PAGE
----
Jentham, he come 'ere to patter the calo jib and drink with us.
1 Translations, 0 Upvotes, Last Activity 8 months, 3 weeks ago
unit 161
He said as he had to see some Gentile on that night!
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unit 162
La!
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unit 163
la!
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unit 164
la!'
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unit 165
she piped thinly, 'an evil night for him!
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unit 166
'On Sunday night—the night he was killed?
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unit 167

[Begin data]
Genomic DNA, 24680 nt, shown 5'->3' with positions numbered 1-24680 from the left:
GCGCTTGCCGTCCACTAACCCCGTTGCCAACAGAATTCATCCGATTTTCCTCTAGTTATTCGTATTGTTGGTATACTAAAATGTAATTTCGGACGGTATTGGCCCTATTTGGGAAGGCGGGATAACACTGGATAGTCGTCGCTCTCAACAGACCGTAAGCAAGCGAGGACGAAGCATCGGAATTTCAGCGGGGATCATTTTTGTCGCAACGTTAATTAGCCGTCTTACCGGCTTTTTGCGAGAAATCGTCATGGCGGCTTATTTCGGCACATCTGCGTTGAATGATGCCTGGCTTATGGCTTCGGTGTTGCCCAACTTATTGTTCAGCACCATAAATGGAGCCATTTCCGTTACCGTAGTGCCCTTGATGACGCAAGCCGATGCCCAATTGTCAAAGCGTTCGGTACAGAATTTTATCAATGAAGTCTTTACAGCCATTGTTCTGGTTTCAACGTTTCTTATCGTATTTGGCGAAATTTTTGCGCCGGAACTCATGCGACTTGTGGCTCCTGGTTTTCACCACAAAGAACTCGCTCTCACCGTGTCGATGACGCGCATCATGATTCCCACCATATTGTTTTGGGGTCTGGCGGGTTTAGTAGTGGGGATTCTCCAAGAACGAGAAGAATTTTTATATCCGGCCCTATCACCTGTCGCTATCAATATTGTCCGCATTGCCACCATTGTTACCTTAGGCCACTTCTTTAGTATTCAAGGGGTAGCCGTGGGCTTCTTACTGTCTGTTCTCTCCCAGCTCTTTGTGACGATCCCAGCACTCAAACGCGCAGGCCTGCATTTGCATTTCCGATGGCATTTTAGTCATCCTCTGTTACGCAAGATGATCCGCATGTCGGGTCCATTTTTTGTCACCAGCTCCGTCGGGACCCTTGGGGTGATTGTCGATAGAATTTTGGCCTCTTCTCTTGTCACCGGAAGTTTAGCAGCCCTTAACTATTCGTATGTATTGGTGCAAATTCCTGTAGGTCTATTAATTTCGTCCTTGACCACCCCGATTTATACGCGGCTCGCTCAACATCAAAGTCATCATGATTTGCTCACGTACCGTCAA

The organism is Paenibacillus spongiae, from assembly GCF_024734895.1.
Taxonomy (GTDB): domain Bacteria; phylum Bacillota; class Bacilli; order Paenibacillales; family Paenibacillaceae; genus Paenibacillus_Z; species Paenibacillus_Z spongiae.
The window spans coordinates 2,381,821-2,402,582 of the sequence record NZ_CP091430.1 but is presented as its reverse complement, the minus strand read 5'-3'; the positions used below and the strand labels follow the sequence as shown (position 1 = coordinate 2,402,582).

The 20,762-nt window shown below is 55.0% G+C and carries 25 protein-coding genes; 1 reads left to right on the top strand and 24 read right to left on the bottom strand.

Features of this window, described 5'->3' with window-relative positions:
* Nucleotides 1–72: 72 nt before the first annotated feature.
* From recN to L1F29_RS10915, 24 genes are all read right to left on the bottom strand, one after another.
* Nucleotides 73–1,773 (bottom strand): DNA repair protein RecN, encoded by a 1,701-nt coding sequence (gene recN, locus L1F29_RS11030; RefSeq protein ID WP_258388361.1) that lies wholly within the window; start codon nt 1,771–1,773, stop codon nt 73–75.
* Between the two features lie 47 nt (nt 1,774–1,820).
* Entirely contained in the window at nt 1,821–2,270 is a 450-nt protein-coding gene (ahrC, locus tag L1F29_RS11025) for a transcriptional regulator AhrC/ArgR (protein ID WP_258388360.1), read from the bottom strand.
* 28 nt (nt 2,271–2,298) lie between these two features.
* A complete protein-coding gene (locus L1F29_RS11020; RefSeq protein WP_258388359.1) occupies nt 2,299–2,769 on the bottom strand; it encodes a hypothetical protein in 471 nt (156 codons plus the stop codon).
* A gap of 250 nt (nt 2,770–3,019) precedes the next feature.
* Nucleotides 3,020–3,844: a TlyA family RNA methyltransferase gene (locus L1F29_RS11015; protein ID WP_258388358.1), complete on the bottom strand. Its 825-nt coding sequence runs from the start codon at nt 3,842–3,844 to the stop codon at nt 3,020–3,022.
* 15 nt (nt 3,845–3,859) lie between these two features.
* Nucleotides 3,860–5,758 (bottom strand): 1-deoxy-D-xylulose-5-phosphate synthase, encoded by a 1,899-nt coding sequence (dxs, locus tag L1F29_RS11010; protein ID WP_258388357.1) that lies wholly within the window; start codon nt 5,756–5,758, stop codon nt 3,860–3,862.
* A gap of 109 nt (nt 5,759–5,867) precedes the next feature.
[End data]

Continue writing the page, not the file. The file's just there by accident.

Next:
'Yes, pretty one.
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unit 168
The Gorgio was to give him money for somethin' he knowed.
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unit 169
'Who was the Gorgio?
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unit 170
'I don' know, lovey!
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unit 171
I don' know!
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unit 172
'What was the secret, then?'
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unit 173
asked Baltic, casting round for information.
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unit 174
'Bless 'ee, my tiny!
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unit 175
Jentham nivir tole me.
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unit 176
An' I was curis to know, my dove, so when he walks away half-seas over I goes too.